AARON SKUBBY, News Editor—When Whisler Hall first became the student health center, Herbert Hoover had just begun his presidency. After nine decades, Denison University will be constructing a new Student Wellness Center.
The building is planned to be built on the hill outside the parking garage. Director of Facilities Services Art Chonko explained that the design process has involved “students; the office of Student Development; all of the occupants of Whisler including the Directors of Counseling and Health Services.”
Denison is working with an architect who has experience with similar projects, and the university has contacted and visited other schools that have created similar facilities.
In terms of funding, Chonko said that “A number of alumni have donated funds to support the project, it is also being funded using bonds that the university borrows for some construction projects. We hope to continue to raise excitement and additional donations for the project.”
Denison health services aspire to promote wellness simply beyond basic physical health, something that is important in the design of the Wellness Center.
As explained by Director of Student Health and Wellness Dustin Brentlinger, “Over the past few years, we have moved from a healthcare model to a wellness model. We want students to recognize the importance of becoming aware of and make good choices toward a healthy and fulfilling life. Denison believes wellness is more than being free from illness but is a dynamic process of change and growth.”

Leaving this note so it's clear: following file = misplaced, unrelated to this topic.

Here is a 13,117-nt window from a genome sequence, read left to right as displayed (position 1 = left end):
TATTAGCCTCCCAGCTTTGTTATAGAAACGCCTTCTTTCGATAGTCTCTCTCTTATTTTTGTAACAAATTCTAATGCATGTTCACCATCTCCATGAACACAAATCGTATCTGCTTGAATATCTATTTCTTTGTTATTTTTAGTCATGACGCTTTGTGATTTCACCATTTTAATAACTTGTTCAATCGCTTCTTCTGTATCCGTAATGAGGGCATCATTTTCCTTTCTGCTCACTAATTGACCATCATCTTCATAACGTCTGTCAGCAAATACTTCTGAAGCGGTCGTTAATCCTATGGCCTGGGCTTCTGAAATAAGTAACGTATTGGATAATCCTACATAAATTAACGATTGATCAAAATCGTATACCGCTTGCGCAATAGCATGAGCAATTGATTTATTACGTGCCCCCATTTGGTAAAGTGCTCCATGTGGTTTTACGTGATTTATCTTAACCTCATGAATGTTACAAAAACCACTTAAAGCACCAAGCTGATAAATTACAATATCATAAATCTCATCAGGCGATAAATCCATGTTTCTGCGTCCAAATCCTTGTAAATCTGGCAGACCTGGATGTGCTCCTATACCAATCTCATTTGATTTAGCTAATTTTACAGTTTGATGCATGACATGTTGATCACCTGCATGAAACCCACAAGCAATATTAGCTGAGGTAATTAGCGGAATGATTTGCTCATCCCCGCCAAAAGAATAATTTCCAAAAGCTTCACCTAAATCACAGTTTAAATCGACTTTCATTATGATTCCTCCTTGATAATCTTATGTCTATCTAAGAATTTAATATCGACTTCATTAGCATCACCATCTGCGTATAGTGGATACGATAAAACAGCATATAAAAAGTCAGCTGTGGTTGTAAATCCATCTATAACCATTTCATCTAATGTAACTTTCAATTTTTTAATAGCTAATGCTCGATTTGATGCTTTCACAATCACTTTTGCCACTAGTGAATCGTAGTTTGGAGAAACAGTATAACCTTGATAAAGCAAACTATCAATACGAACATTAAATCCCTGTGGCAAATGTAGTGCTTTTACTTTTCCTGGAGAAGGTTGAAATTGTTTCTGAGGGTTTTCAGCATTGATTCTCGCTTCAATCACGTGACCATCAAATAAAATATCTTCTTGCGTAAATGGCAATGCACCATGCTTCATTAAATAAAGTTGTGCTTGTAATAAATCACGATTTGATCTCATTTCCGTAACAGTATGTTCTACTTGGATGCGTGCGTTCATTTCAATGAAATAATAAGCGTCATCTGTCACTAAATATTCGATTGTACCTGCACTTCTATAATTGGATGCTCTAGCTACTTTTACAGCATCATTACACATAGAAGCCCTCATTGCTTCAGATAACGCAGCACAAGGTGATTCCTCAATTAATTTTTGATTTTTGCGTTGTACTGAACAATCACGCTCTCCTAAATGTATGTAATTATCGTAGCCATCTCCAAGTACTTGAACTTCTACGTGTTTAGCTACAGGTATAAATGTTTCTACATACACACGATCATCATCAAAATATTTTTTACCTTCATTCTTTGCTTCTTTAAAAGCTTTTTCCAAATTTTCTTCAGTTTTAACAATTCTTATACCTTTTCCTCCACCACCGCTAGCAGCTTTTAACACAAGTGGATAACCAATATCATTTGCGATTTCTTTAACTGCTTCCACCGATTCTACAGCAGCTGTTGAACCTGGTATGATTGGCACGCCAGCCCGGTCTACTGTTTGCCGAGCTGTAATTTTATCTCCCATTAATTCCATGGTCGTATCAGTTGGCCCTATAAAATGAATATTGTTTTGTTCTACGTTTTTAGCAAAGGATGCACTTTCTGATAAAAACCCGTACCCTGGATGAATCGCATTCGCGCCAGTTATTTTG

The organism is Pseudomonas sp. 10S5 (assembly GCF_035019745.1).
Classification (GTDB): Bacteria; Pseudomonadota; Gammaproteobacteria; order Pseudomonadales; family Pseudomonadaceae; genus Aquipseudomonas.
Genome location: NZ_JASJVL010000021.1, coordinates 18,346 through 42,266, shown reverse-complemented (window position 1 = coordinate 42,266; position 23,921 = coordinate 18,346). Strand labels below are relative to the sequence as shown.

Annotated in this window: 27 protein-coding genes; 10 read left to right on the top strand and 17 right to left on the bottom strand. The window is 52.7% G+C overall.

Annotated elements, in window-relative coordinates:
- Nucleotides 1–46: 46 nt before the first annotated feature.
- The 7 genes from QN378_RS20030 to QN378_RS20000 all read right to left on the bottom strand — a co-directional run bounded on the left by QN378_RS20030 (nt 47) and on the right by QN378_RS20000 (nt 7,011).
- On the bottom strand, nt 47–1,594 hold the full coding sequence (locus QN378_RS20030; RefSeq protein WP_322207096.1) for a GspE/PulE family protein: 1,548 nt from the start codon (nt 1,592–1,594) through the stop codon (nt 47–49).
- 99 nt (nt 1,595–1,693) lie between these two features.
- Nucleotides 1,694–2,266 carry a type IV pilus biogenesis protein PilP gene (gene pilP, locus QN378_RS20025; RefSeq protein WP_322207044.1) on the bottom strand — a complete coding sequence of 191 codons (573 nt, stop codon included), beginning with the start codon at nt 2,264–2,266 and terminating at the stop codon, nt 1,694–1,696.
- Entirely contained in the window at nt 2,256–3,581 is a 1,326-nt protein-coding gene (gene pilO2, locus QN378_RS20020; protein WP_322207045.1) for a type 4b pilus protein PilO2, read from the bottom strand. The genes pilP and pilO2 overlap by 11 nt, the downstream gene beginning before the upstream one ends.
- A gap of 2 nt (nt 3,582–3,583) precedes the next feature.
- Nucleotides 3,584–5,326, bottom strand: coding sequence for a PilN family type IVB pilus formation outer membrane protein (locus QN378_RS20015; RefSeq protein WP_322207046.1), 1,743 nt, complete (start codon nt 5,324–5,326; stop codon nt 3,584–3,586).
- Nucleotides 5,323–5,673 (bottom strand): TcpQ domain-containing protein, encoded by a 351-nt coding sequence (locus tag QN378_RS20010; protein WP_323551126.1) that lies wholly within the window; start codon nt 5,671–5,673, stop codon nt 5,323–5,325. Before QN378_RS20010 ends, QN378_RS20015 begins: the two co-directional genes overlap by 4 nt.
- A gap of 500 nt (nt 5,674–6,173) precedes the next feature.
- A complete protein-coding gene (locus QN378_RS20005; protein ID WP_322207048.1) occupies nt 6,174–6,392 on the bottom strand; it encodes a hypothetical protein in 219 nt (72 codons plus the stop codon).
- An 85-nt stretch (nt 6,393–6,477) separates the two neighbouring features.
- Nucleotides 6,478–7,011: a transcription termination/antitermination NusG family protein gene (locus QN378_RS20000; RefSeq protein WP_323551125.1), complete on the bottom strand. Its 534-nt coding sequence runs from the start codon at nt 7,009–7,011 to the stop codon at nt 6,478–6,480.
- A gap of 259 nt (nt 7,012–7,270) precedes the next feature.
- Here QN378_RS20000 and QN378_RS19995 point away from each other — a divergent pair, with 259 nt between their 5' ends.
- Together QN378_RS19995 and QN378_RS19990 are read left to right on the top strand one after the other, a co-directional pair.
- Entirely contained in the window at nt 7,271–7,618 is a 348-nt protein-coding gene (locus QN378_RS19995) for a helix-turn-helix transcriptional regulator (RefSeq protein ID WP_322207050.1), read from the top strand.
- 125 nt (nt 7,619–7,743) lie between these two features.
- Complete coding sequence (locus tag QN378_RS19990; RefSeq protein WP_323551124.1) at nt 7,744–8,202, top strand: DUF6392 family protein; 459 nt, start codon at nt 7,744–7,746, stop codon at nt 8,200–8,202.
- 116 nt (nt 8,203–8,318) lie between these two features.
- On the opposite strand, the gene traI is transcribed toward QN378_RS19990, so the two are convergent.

This philosophy is being reflected by the planned design of the Wellness Center. Brentlinger explained that “the new Student Wellness Center will offer an environment that has a positive effect on health outcomes.”
The building will feature natural lighting, connections to nature, and open spaces that encourage movement through the building. The outdoor space will offer quiet locations for reflection and edible plantings for use in the dining halls and teaching kitchen.”
In addition, the building will offer resources for emotional health such as “a movement studio, group spaces, and a teaching kitchen” according to Brentlinger. One potential service being offered is healthy cooking classes for seniors. The building will continue to incorporate existing alternative therapies such as reiki and aroma touch.
The Student Wellness Center will also see a greater integration of mental and medical health services. Integration has already begun through sharing of records and team meetings, but would be further improved by “placing all providers on the same floor and providing centralized administrative space for both medical and mental health services,” said Brentlinger.
Brentlinger summarized the intentions for constructing a new wellness center: “the new Student Wellness Center provides an opportunity to continue to integrate our current healthcare services and to further infuse a culture of wellness on campus.
The new Student Wellness Center will stress the importance of how having an optimal level of wellness is crucial to living a higher quality of life.”
In order to determine what construction projects to prioritize, Chonko said, “We maintain a list of future project needs based on our assessments and typical life of the components. We also look at the changing needs of the departments using the buildings and solicit input from across the campus each fall.
“Some projects are small, a couple thousand dollars, others are in the multiple millions. We review all of the projects with senior staff and the major ones with the Board to determine which ones are a priority for the campus in any given year.”